• GW
    GW Member Posts: 4,676
    i agree

    it makes sense to me.

    These rads are always hot/warm; consant stratification affect.

    The house is comfortable in the 20s, but in the single digits the first floor suffers.

    Gary

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  • thats why i like

    hot water systems that can zone each and every room with their own pump..ive been doing some studying on ''mean radiant temperature'' that siggy touchs on in his book and also the following web site..makes zoning each room make even more sence to me. meanradianttemperature.com/
  • alanm
    alanm Member Posts: 71
    2nd and 4rd floor very warm

    Need help. House about 100 years old, 3 stories, one pipe system, thermostat in 2nd floor hallway.
  • alanm
    alanm Member Posts: 71
    2nd and 4rd floor very warm

    Need help. House about 100 years old, 3 stories, one pipe system, thermostat in 2nd floor hallway.

    Problem: example, thermostat set at 72, third floor is that , 2nd floor same , but first floor is about 68.

    What can be done to make first floor more in line with temperature on 2nd and 4rd floor.

    Thanks.
  • GW
    GW Member Posts: 4,676
    you may want

    you may want to start another thread, you'll get more replies! It looks like you're having the same problem I am, can you block off the first floor from the second and see if that helps?

    Gary

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    Gary Wilson
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  • GW
    GW Member Posts: 4,676
    wow

    a circ for each zone... I think we're talking about two different animals here- a constant circ rad job with TRVs is completely different that a typical BB system

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  • hi gary,

    yup, i'm just thinking outload that, that was why i liked zoning, cause alot of problems can be avoided..most systems around here are whole house systems also..and their particular twists that drive you nuts..
  • Boilerpro_3
    Boilerpro_3 Member Posts: 1,231
    Heat loss more than doubles at 0 than 35 degrees,

    Due to chimney effect. Take a look at the manual load calcs. For a medium tight home, the number of Air changes per hour at 35 F is about .75, at 0 F it is 1.1. Heat loss due to infiltration increases 135% not 100% from 35F to 0 F, and since the first floor is where the cold air typically comes into a structure, this is where most of the increase of infiltration for the WHOLE STRUCTURE takes place. That's alot of additional load on the first floor The heat loss programs I've seen dont take into account where a space is located in the structure.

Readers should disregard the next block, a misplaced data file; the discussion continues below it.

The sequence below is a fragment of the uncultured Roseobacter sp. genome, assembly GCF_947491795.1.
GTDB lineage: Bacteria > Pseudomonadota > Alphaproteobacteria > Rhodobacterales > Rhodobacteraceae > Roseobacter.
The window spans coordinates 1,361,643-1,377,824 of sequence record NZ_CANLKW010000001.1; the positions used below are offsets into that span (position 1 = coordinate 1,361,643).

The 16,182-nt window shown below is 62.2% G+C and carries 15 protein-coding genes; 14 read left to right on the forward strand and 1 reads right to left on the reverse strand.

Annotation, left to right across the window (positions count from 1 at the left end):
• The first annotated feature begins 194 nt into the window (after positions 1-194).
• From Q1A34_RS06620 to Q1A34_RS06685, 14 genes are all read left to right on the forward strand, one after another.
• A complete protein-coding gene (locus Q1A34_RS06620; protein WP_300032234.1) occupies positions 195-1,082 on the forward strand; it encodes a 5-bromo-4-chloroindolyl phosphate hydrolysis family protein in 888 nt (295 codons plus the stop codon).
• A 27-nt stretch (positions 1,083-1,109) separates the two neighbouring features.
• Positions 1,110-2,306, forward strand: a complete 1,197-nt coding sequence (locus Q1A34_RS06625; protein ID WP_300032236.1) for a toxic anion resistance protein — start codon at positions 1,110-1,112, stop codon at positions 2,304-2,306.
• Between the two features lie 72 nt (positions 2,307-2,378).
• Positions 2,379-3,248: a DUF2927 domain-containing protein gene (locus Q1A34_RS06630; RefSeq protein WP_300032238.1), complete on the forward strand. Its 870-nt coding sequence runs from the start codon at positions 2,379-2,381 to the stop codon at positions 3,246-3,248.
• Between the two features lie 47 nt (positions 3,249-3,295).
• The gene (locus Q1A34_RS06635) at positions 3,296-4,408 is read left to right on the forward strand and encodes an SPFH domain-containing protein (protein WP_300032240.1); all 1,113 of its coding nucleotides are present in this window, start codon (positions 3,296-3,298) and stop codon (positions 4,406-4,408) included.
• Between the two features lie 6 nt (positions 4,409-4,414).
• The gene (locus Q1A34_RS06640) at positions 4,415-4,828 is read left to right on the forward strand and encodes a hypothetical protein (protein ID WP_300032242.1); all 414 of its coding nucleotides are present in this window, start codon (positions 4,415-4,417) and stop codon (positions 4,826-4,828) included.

If you look at what the dead man did, the rads on the first floor where usually 20 % bigger than on the second, and this was when the second floor rads had to be sized to account for the heavy losses through uninsulated attics, where the first floor rads didn't.

    I always add additional loss to lower floor rooms and also on the windward side. If it is a completely radiantly heated home, you can probably add less to the first floor heat loads than if you're using warm air type heating (ie. scorched air furnaces, convectors, high temperature cast iron).

    Heat loss program calcs are a starting point, they need to be massaged for reality.

    Boilerpro
  • Mike T., Swampeast MO
    Mike T., Swampeast MO Member Posts: 6,928


    Really sounds strange Gary...

    Have you checked your cv ratings and delta-p in the system at design conditions? TRVs (like other devices) have increased pressure drop with increased velocity.

    A low delta-t across a TRVd radiator implies higher output and higher velocity. High delta-t across a TRVd rad implies lower output and lower velocity.

    I suppose that the boiler isn't firing continuously at the cold outside temps. If it is firing nearly constantly (and your reset curve isn't already "maxed" at that outside temp) you could increase the reset ratio and/or base temp. If burner is cycling well but you're still not getting enough heat it would tend to point to some sort of flow issue...

    I'd compare the delta-t across rads both upstairs and downstairs.

    If delta-t is relatively low and consistent between the floors it would imply that the TRVs are delivering near max flow and the rads near max output at that temp. Solution would be to raise supply temp if possible. The TRVs should compensate by reducing flow & delta-t upstairs.

    If delta-t is relatively high and consistent between the floors it would imply a general circulation problem: circulator defective or too small; TRVs undersized; branch piping undersized; manifold undersized; etc.

    If delta-t downstairs is consistently higher than upstairs I believe this would imply a circulation problem causing too little flow downstairs: "weak" circulator; undersized TRVs/piping downstairs; balance problems at the manifolds; etc.

    If delta-t is downstairs is consistently lower than upstairs it would imply undersized radiation downstairs.
  • GW
    GW Member Posts: 4,676
    Thanks BP

    That makes sense, I talked with the owner today and seems there are still a few old steam pipe holes that still need to get plugged up in the basement, and I guess there's an old pipe chase that is sucking some big draft up out of the basement- so I think we're on the right track.

    I always wondered about beefing up the second floor on AC due to stacking, but I never thought about loading the 1st floor on Heat- I will certainly keep it in mind for future mulit-stories.

    Thanks,

    Gary